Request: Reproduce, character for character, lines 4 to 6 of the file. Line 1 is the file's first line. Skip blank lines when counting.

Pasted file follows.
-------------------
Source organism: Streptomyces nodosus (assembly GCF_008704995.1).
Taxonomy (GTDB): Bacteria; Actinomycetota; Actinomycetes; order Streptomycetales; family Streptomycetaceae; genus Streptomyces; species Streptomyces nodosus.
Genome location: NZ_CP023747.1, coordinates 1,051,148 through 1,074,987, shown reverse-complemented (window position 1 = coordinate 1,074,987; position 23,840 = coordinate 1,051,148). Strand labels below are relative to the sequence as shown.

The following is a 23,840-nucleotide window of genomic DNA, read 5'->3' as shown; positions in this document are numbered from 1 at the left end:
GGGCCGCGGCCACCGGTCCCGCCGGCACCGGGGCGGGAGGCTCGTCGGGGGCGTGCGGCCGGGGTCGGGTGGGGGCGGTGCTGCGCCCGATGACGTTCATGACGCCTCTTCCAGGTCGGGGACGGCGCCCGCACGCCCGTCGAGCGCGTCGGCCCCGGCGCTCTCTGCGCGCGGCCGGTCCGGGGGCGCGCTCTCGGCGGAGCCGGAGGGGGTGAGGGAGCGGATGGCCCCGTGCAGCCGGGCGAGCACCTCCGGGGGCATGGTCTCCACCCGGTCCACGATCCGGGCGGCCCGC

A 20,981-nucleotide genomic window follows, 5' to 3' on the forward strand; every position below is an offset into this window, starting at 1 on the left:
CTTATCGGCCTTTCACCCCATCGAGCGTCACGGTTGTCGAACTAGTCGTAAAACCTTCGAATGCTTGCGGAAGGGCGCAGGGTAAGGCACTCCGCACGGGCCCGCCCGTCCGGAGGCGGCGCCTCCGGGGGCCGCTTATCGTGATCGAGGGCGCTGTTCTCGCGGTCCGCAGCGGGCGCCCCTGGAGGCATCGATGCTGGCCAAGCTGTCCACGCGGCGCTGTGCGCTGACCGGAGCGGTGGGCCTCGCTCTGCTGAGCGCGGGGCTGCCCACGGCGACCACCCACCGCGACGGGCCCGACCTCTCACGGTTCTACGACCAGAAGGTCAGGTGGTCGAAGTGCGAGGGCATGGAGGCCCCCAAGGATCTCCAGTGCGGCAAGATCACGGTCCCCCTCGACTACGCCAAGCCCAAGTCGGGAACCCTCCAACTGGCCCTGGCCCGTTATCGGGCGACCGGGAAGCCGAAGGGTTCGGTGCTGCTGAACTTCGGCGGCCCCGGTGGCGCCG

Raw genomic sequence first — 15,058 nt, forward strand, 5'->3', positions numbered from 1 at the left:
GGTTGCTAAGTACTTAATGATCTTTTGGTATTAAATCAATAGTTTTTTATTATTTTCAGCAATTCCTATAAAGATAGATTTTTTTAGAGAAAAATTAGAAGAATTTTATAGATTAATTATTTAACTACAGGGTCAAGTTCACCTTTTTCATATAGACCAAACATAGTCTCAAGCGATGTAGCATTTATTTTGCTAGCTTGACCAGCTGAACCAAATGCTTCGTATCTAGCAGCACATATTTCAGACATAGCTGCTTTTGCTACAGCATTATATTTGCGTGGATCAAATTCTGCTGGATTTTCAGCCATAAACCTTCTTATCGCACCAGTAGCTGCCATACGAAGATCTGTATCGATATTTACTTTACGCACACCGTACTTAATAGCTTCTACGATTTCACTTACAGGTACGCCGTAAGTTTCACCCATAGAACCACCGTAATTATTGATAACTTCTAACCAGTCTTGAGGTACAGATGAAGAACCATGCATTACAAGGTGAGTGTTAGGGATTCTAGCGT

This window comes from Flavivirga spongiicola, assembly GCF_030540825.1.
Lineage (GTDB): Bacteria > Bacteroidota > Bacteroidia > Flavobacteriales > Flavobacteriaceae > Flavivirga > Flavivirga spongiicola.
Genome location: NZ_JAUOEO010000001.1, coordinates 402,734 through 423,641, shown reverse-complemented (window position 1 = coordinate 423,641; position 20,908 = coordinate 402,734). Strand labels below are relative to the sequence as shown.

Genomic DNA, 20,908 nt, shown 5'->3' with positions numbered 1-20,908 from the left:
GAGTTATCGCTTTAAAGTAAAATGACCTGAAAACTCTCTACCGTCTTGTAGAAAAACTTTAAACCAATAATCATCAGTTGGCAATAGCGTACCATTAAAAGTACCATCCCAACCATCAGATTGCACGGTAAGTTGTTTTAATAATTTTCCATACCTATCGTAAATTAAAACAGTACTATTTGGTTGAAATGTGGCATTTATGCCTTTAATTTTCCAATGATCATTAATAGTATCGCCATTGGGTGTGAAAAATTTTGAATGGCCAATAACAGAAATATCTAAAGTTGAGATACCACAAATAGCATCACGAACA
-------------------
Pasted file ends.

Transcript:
The following is a 23,840-nucleotide window of genomic DNA, read 5'->3' as shown; positions in this document are numbered from 1 at the left end:
GGGCCGCGGCCACCGGTCCCGCCGGCACCGGGGCGGGAGGCTCGTCGGGGGCGTGCGGCCGGGGTCGGGTGGGGGCGGTGCTGCGCCCGATGACGTTCATGACGCCTCTTCCAGGTCGGGGACGGCGCCCGCACGCCCGTCGAGCGCGTCGGCCCCGGCGCTCTCTGCGCGCGGCCGGTCCGGGGGCGCGCTCTCGGCGGAGCCGGAGGGGGTGAGGGAGCGGATGGCCCCGTGCAGCCGGGCGAGCACCTCCGGGGGCATGGTCTCCACCCGGTCCACGATCCGGGCGGCCCGC

A 20,981-nucleotide genomic window follows, 5' to 3' on the forward strand; every position below is an offset into this window, starting at 1 on the left: